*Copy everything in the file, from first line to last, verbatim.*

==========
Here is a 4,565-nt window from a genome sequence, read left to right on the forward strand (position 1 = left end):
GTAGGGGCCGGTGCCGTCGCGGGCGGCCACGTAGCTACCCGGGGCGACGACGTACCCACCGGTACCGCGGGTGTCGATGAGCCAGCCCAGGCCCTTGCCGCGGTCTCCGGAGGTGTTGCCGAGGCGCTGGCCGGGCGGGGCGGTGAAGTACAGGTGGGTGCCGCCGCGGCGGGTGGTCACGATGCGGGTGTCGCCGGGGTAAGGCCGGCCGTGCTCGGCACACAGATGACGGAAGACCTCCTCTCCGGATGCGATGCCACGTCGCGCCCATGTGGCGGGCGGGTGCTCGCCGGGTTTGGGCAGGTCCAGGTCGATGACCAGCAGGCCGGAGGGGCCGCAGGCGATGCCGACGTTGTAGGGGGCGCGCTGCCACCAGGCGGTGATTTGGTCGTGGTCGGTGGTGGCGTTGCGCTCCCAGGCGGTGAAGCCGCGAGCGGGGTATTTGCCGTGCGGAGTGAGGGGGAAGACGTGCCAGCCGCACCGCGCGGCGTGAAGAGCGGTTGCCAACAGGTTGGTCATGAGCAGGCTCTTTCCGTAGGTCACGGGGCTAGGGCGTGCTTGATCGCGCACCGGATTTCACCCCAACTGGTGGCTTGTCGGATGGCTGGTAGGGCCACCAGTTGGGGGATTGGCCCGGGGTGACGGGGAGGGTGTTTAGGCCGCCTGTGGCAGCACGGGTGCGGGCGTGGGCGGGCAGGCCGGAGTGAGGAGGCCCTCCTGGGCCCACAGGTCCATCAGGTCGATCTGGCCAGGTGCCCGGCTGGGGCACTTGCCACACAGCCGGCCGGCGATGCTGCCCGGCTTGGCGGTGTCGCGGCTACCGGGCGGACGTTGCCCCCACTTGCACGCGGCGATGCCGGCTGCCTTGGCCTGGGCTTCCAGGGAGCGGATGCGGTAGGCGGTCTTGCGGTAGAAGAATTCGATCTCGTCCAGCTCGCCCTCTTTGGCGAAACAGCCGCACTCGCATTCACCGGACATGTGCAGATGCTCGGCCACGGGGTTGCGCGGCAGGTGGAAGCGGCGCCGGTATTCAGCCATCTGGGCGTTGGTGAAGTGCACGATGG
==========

Here is a 4,565-nt window from a genome sequence, read left to right on the forward strand (position 1 = left end):
GTAGGGGCCGGTGCCGTCGCGGGCGGCCACGTAGCTACCCGGGGCGACGACGTACCCACCGGTACCGCGGGTGTCGATGAGCCAGCCCAGGCCCTTGCCGCGGTCTCCGGAGGTGTTGCCGAGGCGCTGGCCGGGCGGGGCGGTGAAGTACAGGTGGGTGCCGCCGCGGCGGGTGGTCACGATGCGGGTGTCGCCGGGGTAAGGCCGGCCGTGCTCGGCACACAGATGACGGAAGACCTCCTCTCCGGATGCGATGCCACGTCGCGCCCATGTGGCGGGCGGGTGCTCGCCGGGTTTGGGCAGGTCCAGGTCGATGACCAGCAGGCCGGAGGGGCCGCAGGCGATGCCGACGTTGTAGGGGGCGCGCTGCCACCAGGCGGTGATTTGGTCGTGGTCGGTGGTGGCGTTGCGCTCCCAGGCGGTGAAGCCGCGAGCGGGGTATTTGCCGTGCGGAGTGAGGGGGAAGACGTGCCAGCCGCACCGCGCGGCGTGAAGAGCGGTTGCCAACAGGTTGGTCATGAGCAGGCTCTTTCCGTAGGTCACGGGGCTAGGGCGTGCTTGATCGCGCACCGGATTTCACCCCAACTGGTGGCTTGTCGGATGGCTGGTAGGGCCACCAGTTGGGGGATTGGCCCGGGGTGACGGGGAGGGTGTTTAGGCCGCCTGTGGCAGCACGGGTGCGGGCGTGGGCGGGCAGGCCGGAGTGAGGAGGCCCTCCTGGGCCCACAGGTCCATCAGGTCGATCTGGCCAGGTGCCCGGCTGGGGCACTTGCCACACAGCCGGCCGGCGATGCTGCCCGGCTTGGCGGTGTCGCGGCTACCGGGCGGACGTTGCCCCCACTTGCACGCGGCGATGCCGGCTGCCTTGGCCTGGGCTTCCAGGGAGCGGATGCGGTAGGCGGTCTTGCGGTAGAAGAATTCGATCTCGTCCAGCTCGCCCTCTTTGGCGAAACAGCCGCACTCGCATTCACCGGACATGTGCAGATGCTCGGCCACGGGGTTGCGCGGCAGGTGGAAGCGGCGCCGGTATTCAGCCATCTGGGCGTTGGTGAAGTGCACGATGG